The difference between peaceful protesting and mob violence is as clear as night and day. It is the difference between right and wrong, respect and arrogance, constructive change and anarchy. To the Christian, the choice is clear, and there are several lessons this time in our nation’s history illustrates:
1. Watch where it goes. If you are considering some kind of protest, you should weigh very carefully the dangers and the risks of what you are about to do. What looks like a harmless march in the street, can degenerate quickly into dangerous interference with traffic, inciting riotous behavior, looting, burning, clashing with the police, injury and death. You may think you can control your own behavior, but remember there may be people there you can’t control. There may be paid protesters and other outsiders present for the specific purpose of creating a disruption. Have you ever been caught up in a mob? It’s not a pretty sight.
I have watched cattle get caught up in a stampede. Peaceful one moment, they were suddenly excited by the rushing, senseless actions of others, and they found themselves with no choice but to run along or get run over. Cattle may be excused for acting like that, but people should have enough sense to avoid such situations. Folks, there are much better ways of protesting than exposing yourself and others to needless harm.
2. Consider its effectiveness. Do you think the owner of a small drugstore, whose property is looted and vandalized by protesters, is going to be sympathetic with their position? Do you think he will join, hand-in-hand with their cause? How about the taxpayers, who are watching this violence on television, and seeing police cars and other public property being destroyed? Do you think the feelings which are being generated in their hearts are conducive to resolving the underlying problems here?
The truth can suffer in the wrong hands. I have seen the cause of righteousness mishandled so badly that people cheered when error finally prevailed. That’s exactly how bad laws get made. Anger and violence seldom produce anything worthwhile, but they often bring about deep-seated hatred and resentment in the other direction.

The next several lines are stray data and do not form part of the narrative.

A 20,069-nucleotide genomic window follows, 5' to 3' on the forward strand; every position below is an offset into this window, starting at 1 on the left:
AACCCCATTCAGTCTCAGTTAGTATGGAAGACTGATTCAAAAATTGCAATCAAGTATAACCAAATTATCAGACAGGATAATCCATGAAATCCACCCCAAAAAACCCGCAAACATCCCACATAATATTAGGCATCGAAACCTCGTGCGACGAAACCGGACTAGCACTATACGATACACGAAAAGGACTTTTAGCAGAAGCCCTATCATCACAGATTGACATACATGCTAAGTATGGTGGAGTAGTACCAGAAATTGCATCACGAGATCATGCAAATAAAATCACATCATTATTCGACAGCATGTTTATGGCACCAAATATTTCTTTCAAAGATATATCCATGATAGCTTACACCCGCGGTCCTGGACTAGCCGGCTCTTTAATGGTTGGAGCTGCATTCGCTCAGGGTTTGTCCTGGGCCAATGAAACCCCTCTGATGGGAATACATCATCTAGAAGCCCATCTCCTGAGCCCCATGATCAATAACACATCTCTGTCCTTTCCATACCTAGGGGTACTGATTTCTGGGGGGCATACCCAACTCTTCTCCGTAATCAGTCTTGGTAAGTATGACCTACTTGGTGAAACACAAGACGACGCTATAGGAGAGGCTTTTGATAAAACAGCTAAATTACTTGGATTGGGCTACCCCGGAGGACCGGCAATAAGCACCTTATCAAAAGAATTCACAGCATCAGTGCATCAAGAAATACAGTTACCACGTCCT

3. Remember it is never right to do wrong. The apostle Paul did not say, “Let every soul be in subjection to the higher powers so long as you agree with what they do.” Our Lord did not say, “And whosoever shall compel thee to go one mile, burn his property and let everybody know that you will not be abused.” It’s never right to do wrong, and it’s never acceptable to use the injustices of others as an excuse to commit our own. “And wouldest thou have no fear of the power? do that which is good, and thou shalt have praise from the same,” (Rom. 13:3).
Becoming a Christian means committing to a life of righteousness. It means adopting a way of life in harmony with and imitation of Jesus Christ. Living righteously when everything is going our way is not difficult. It is at challenging times, when we face injustices and cruelty and criminal acts that our own commitment to righteousness is really tested. Anyone can be a Christian when it’s easy and popular. But the real test is how we act when we face persecution, opposition, and illegality. Do we take these things in stride, and seek to bring about respectful and meaningful change? Or do we become angry, violent and hateful?
4. Think about the best use of your time and talents. The Bible says, “Redeeming the time, because the days are evil,” (Eph. 5:16). We are also cautioned to “walk in wisdom toward them that are without,” (Col. 4:5). If you feel strongly about some injustice, there are some powerful things you can do. Most of them begin on your knees. But the most powerful thing of all is setting an example which inspires others. It’s an example of Christianity, of meekly conducting your life like the most influential man who ever walked on this earth, (1 Pet. 2:21).
Mob violence has no place in the life of a Christian. It should be rejected and denounced emphatically by every follower of Christ. May we not support or encourage it in any way. Rather, may we strive to calmly and rationally understand the issues, and address them productively like Jesus would. And most of all, may we live our lives in such a way that the thought of such lawlessness and violence would never occur to us!
-by Robert C. Veil, Jr.